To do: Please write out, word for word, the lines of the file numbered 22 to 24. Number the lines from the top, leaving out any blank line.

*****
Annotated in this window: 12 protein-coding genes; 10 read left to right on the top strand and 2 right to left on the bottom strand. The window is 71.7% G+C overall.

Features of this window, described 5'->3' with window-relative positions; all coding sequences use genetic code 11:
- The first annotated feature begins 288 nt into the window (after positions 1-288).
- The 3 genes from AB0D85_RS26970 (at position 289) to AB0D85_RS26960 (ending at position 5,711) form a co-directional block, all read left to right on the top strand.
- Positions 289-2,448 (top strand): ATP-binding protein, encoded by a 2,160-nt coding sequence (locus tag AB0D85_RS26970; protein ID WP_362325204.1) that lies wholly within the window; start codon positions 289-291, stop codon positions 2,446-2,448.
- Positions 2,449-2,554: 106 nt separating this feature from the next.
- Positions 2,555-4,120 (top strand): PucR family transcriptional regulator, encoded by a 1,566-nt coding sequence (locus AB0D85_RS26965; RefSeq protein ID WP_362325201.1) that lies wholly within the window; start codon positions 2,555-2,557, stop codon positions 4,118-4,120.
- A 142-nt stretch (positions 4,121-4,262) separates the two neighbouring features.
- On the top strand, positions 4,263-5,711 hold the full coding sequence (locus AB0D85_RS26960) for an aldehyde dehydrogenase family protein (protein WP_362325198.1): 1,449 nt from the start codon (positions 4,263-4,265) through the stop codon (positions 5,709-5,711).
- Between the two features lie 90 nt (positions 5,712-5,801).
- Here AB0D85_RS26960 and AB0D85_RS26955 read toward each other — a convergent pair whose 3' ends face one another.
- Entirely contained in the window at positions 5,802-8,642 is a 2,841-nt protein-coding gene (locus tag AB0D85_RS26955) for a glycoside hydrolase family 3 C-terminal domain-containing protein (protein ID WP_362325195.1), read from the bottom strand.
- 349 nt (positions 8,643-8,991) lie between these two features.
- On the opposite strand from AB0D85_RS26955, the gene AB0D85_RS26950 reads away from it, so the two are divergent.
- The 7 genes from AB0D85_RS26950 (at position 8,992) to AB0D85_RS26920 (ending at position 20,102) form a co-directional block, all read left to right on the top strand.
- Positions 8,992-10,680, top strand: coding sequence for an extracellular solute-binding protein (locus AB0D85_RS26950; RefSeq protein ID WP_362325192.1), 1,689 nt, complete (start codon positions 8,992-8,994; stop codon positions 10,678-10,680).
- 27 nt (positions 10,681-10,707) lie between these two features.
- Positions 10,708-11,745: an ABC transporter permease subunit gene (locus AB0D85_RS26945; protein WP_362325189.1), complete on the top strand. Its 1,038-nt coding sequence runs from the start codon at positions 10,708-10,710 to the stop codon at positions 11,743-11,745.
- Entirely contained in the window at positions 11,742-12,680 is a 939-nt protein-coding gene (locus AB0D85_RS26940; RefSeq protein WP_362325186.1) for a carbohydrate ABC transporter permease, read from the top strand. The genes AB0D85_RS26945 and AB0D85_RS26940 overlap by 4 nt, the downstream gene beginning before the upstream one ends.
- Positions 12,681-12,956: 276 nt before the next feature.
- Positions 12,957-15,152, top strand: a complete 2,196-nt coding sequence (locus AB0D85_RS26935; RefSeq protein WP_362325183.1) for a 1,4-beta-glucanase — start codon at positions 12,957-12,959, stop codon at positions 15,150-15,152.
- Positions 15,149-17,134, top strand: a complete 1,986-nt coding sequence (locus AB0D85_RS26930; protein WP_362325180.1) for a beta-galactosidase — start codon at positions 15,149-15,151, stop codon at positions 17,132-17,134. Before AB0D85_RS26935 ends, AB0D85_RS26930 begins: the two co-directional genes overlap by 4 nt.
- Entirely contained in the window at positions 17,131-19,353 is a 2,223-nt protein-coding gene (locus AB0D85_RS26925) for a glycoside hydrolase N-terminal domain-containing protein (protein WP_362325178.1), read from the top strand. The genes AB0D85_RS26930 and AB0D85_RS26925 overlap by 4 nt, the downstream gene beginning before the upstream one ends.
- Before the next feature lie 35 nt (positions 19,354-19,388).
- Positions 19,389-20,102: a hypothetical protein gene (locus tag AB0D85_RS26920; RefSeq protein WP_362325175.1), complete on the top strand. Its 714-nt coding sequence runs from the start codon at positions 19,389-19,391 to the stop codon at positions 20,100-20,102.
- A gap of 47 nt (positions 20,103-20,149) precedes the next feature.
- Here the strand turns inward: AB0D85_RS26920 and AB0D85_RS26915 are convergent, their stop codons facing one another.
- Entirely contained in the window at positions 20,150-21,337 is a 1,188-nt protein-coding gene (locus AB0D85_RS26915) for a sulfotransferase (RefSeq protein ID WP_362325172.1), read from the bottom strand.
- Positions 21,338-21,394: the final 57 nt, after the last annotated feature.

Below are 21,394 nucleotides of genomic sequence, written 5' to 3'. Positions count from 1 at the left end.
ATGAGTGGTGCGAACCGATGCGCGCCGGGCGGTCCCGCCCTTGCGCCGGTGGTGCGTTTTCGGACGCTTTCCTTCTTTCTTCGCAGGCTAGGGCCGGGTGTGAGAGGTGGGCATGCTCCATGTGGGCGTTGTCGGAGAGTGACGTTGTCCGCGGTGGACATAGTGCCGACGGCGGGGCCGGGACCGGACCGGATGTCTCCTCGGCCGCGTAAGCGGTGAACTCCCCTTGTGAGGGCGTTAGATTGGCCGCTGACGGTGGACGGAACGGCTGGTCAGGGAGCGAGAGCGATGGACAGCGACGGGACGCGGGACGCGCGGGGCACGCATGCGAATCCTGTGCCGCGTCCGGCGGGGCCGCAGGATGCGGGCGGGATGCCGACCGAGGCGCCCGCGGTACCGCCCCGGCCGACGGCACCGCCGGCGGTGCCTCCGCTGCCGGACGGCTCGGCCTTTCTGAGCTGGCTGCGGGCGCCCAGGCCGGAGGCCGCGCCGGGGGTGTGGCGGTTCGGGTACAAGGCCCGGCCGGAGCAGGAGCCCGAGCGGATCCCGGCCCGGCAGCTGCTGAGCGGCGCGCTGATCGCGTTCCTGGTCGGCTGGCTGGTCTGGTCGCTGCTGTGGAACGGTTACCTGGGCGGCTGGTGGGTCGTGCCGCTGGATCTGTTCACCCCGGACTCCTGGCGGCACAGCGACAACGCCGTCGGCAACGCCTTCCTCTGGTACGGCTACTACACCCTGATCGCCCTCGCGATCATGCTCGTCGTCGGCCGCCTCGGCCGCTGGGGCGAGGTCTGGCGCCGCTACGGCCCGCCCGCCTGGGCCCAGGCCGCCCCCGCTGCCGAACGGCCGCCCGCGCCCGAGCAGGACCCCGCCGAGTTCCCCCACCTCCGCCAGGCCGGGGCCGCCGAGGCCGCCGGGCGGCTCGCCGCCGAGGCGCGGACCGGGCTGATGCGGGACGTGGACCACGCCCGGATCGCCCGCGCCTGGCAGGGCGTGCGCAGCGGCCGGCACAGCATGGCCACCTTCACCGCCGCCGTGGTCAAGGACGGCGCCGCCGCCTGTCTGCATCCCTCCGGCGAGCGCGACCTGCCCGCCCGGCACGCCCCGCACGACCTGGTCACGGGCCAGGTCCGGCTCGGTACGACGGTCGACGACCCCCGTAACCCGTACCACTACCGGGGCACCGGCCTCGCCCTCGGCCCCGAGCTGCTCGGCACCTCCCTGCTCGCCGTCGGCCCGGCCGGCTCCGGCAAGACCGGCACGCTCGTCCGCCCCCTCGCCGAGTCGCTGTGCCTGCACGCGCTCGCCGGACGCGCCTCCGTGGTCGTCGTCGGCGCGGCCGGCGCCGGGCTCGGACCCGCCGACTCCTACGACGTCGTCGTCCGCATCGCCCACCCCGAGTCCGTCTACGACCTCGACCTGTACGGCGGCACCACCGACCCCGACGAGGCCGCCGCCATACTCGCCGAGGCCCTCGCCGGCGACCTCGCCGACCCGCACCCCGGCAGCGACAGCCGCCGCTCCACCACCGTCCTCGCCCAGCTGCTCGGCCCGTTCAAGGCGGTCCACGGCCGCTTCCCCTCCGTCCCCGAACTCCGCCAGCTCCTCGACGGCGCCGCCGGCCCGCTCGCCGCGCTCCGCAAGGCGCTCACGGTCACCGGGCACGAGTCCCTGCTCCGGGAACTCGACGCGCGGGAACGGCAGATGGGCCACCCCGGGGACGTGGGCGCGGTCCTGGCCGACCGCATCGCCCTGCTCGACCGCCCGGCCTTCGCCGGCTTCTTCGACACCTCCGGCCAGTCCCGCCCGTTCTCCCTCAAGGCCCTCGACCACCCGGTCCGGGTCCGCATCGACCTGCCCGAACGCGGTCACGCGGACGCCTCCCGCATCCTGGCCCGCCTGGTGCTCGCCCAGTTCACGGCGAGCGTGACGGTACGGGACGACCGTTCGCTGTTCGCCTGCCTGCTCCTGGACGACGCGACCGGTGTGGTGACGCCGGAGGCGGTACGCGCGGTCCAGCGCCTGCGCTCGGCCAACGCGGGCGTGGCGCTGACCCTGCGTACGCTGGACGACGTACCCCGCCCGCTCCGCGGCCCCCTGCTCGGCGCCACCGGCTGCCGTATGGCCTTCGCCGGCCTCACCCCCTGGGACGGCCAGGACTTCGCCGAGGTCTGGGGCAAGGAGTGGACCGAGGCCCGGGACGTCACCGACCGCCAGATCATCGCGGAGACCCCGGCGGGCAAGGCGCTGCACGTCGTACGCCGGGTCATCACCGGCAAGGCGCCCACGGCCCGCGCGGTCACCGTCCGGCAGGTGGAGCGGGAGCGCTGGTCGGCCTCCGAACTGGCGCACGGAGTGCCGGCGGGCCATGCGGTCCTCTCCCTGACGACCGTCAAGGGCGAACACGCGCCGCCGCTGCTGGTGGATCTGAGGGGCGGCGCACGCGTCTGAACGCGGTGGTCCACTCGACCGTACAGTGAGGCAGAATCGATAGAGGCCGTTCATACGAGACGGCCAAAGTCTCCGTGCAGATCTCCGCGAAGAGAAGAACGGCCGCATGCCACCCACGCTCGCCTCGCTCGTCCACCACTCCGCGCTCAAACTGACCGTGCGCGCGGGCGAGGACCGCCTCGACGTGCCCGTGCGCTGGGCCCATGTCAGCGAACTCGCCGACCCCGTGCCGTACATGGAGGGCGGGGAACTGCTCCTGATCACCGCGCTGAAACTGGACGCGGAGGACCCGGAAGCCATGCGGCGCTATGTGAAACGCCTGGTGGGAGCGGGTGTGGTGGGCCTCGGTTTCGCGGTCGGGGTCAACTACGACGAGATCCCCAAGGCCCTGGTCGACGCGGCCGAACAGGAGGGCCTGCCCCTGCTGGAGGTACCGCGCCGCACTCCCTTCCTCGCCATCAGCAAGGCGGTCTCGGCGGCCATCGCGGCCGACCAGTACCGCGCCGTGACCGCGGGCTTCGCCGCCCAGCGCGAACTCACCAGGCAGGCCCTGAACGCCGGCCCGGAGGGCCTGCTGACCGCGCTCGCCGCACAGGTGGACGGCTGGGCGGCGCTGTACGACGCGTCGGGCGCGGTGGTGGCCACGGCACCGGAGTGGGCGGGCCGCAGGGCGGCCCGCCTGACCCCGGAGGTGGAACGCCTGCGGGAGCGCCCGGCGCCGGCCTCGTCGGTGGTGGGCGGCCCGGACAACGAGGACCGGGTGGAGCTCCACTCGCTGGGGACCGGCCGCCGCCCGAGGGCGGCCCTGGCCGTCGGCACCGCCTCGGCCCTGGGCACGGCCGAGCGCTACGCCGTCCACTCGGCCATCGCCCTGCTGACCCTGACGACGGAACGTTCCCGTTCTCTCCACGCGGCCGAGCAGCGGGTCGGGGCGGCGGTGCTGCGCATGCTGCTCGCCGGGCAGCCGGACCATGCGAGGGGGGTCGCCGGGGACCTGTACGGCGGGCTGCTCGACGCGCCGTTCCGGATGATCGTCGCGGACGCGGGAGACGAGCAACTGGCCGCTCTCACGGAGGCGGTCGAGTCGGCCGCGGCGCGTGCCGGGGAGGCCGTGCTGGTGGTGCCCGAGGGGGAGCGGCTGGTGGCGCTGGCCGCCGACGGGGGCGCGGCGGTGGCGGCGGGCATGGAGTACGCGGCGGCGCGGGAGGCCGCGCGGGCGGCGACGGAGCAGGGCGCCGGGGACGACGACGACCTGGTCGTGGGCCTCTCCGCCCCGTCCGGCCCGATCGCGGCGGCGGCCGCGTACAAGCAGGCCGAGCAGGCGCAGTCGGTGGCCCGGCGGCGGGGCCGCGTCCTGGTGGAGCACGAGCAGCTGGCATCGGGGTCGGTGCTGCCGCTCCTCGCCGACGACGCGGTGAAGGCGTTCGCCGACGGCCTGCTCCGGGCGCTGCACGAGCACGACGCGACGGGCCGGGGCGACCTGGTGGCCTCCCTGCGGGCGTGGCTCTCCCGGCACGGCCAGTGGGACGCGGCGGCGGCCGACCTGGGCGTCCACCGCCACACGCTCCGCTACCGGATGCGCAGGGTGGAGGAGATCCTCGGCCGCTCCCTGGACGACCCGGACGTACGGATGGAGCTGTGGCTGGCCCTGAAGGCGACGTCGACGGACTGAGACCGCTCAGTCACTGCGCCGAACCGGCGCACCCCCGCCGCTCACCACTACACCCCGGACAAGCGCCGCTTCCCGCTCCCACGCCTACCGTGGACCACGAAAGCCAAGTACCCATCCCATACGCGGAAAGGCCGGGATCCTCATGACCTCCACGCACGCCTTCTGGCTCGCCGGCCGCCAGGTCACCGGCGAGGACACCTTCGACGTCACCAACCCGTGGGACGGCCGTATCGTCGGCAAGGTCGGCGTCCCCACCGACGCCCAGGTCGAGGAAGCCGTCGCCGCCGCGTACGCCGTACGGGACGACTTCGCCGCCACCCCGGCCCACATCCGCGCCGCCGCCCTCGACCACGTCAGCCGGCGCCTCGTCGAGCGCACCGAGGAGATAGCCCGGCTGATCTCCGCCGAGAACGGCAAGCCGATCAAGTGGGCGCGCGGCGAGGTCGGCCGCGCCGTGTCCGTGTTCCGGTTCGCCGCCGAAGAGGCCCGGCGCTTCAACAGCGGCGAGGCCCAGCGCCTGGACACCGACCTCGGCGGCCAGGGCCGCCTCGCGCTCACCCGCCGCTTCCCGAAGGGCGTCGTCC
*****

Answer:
- Positions 15,149-17,134, top strand: a complete 1,986-nt coding sequence (locus AB0D85_RS26930; protein WP_362325180.1) for a beta-galactosidase — start codon at positions 15,149-15,151, stop codon at positions 17,132-17,134. Before AB0D85_RS26935 ends, AB0D85_RS26930 begins: the two co-directional genes overlap by 4 nt.
- Entirely contained in the window at positions 17,131-19,353 is a 2,223-nt protein-coding gene (locus AB0D85_RS26925) for a glycoside hydrolase N-terminal domain-containing protein (protein WP_362325178.1), read from the top strand. The genes AB0D85_RS26930 and AB0D85_RS26925 overlap by 4 nt, the downstream gene beginning before the upstream one ends.
- Before the next feature lie 35 nt (positions 19,354-19,388).